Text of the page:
Monday, December 3, 2012

1211.7154 (Jemal Guven et al.)

Metric variations become a surface    [PDF]

Jemal Guven, Pablo Vázquez-Montejo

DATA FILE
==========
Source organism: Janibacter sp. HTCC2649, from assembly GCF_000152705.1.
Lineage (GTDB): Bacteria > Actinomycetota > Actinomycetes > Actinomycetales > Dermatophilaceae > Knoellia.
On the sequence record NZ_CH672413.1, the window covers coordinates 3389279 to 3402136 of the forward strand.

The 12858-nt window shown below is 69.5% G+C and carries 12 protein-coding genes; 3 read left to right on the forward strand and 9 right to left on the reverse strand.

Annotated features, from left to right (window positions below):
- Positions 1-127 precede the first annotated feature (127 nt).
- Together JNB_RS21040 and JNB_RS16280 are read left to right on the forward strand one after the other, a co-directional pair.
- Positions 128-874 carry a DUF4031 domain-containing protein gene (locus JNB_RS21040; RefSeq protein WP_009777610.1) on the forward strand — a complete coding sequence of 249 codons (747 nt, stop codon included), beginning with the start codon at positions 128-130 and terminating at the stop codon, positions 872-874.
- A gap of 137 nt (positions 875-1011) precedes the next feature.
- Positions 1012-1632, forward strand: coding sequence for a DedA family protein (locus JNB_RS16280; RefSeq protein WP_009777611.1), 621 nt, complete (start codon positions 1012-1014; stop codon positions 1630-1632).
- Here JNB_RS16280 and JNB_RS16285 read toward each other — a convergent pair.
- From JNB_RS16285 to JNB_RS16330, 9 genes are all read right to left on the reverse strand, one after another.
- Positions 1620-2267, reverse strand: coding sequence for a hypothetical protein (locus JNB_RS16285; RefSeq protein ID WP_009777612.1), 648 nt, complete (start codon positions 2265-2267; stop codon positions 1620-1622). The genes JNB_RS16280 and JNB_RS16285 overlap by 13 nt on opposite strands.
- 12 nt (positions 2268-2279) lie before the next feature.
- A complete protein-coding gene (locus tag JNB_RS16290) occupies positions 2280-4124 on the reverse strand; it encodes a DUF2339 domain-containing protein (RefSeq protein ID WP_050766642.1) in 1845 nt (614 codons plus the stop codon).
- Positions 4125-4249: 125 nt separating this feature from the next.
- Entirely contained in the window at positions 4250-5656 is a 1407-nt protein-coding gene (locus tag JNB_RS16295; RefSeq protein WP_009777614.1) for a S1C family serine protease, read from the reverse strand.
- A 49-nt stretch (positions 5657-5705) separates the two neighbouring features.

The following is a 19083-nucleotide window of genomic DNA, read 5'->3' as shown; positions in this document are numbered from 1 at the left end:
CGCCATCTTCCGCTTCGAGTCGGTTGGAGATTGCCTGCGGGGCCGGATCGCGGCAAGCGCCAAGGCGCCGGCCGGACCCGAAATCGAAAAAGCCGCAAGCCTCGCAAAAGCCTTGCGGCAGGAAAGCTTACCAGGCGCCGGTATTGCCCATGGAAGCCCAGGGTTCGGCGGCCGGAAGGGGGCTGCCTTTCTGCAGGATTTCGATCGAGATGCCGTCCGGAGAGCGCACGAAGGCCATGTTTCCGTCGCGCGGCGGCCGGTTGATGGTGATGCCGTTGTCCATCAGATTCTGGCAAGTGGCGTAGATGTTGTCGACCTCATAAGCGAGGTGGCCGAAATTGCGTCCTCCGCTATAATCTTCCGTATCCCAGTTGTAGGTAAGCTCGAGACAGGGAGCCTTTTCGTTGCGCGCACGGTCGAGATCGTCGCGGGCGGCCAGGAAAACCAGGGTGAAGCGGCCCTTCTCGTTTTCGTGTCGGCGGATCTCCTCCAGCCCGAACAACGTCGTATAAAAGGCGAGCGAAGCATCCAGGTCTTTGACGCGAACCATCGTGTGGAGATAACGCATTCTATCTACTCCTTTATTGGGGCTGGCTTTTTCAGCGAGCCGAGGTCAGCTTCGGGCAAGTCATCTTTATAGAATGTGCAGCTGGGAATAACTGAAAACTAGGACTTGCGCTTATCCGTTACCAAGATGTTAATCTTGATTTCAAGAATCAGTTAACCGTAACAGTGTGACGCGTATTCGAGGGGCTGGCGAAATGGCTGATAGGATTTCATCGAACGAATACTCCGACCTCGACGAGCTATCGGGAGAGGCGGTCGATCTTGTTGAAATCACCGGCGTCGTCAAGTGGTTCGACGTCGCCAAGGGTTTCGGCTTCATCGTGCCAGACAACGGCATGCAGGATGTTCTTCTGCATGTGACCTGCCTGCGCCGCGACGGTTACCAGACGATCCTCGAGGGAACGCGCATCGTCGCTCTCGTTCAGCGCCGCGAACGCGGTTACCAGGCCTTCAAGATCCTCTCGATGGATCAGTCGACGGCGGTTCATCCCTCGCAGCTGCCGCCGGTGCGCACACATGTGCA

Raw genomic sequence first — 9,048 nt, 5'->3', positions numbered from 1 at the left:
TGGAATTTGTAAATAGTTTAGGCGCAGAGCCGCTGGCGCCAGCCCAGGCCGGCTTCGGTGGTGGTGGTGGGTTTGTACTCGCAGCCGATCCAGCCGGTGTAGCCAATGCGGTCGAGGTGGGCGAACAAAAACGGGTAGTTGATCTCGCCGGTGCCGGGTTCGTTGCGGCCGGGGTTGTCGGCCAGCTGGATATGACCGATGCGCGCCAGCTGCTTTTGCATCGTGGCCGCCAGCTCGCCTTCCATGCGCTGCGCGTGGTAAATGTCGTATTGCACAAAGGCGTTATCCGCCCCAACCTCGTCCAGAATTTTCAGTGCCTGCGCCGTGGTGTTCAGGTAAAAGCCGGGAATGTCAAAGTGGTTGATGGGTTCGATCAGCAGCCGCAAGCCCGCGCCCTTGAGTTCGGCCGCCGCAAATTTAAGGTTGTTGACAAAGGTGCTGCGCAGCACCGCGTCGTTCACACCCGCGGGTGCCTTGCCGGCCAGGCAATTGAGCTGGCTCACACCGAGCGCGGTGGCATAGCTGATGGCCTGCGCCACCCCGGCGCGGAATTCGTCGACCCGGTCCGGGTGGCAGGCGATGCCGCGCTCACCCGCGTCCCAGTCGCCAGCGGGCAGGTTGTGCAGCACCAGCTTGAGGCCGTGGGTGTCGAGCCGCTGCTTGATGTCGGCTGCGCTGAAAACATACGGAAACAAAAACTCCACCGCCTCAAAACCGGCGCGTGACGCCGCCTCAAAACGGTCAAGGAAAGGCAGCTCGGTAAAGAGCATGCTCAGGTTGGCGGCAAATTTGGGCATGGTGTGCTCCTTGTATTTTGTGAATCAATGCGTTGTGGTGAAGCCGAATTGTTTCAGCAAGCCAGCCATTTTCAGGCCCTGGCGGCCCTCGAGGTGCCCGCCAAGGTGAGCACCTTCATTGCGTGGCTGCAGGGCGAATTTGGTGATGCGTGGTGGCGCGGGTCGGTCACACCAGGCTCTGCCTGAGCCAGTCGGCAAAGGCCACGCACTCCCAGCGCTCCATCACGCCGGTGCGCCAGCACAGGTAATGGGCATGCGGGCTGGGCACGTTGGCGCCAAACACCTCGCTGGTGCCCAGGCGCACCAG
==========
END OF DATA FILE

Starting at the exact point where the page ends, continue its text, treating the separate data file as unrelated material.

Any surface is completely characterized by a metric and a symmetric tensor field satisfying a certain set of constraints, the Gauss-Codazzi-Mainardi (GCM) equations. These equations identify the latter tensor as the surface curvature. It should thus be possible, in principle, to phrase physical questions relating to a surface described by a Hamiltonian involving only surface degrees of freedom--be it a interface or a fluid membrane --in terms of these two tensors, without any explicit reference to the environment into which it is embedded: the surface itself is an emergent entity. Introducing Lagrange multipliers to impose the GCM equations as constraints on these variables, we demonstrate how the Euler-Lagrange equation describing the stationary states of any surface Hamiltonian is derived. The behavior of these multipliers is explored in detail for surfaces minimizing area. Using a soap film between two rings as an example, it is shown how singularities in these functions correlate directly with instabilities in equilibrium surfaces. This approach to interfaces and membranes has clear relevance to a number of problems in soft matter: in particular, this framework is ideally adapted to study the recently proposed programmed swelling of thin polymer sheets.
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